A similar setup could work for gui g-labels, though any workaround would be much less elegant than simply specifying a function in the gui control's options (or instead of the hotkey label).

How is elegance defined as it relates to coding? There are some programmers in these forums who use a single character or an arcane symbol for variable names and call it elegant. :x Sorry, had to get that off my chest. It just drives me nuts. :lol:

Unless somehow adding the ability to pass parameters along with the function call, it would have no benefit over the workarounds mentioned above.

The advantage of a function lookup table is that passing parameters is easy and efficient.

A short AHK_L example:
#NoEnv
#SingleInstance force
SetBatchLines -1
ListLines Off
SendMode Input
SetWorkingDir %A_ScriptDir%

; Autoexecute
	gosub MakeGui
	Table := []
	Table["Color", 1] := Func("ListColors")          ; Column 1 contains function references
	Table["Color", 2] := ["red", "green", "blue"]    ; Column 2 contains function parameters
	Gui Show
return

MakeGui:
	Gui add, Button
	       , w75 gLookUp    ; All commands gosub the LookUp subroutine
		   , Color
return

LookUp:
	; Use an indirect, varadic function call
	ReturnValue := Table[A_GuiControl, 1].(Table[A_GuiControl, 2]*)
return

GuiClose:
	ExitApp
return

ListColors(Params*) {    
	for k, v in Params
		MsgBox % v
}

My Scripts are written for the latest released version of AutoHotkey.

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fragman
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It would be best if delegates to object instances where also supported. See the Delegate class from IsNull (?) for reference. Function references point in that direction, but they fail to work on object instances afaik.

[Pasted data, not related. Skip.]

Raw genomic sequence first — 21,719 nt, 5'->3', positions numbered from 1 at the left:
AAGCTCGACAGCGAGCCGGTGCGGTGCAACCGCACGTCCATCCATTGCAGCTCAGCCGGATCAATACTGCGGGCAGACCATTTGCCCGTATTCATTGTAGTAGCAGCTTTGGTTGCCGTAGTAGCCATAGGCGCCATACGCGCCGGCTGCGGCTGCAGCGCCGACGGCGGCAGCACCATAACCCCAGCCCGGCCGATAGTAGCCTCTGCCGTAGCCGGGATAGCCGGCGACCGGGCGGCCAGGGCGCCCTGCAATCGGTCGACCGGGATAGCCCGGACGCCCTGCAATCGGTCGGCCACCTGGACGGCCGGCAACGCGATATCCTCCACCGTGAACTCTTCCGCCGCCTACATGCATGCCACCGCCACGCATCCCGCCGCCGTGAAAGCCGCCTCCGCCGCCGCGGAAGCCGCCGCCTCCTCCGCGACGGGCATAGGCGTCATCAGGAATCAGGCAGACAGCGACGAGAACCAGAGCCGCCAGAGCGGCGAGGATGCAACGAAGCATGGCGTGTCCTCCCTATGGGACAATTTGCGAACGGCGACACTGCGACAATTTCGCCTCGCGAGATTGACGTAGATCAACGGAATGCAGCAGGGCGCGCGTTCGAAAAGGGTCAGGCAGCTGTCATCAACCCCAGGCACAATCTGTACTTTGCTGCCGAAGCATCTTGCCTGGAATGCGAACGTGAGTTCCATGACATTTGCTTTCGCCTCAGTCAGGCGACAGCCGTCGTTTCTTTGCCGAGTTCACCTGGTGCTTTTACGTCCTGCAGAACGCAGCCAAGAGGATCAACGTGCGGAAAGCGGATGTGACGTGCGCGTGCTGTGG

VxE
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You can script a 'lookup table' which holds hotkey names along with their associated function. Then, assign all hotkeys to one label, which gets the function name from the lookup table (using A_ThisHotkey) and calls the function dynamically.

In AHK_L it would be more efficient to store a function reference using Func().

My past self (from back when AHK-L did not support objects) is suitably chastised... :oops:

A similar setup could work for gui g-labels, though any workaround would be much less elegant than simply specifying a function in the gui control's options (or instead of the hotkey label).

How is elegance defined as it relates to coding? There are some programmers in these forums who use a single character or an arcane symbol for variable names and call it elegant. :x Sorry, had to get that off my chest. It just drives me nuts. :lol:

IMHO, code elegance is a combination of readability and a form fitting the expressed goal. For instance, code intended to be fast might unroll loops (increasing overall code size) while code intended to be small might use tiny identifiers and both could be considered 'elegant'. If you'd like to see an example of inelegance, search the forums for my g-function workaround.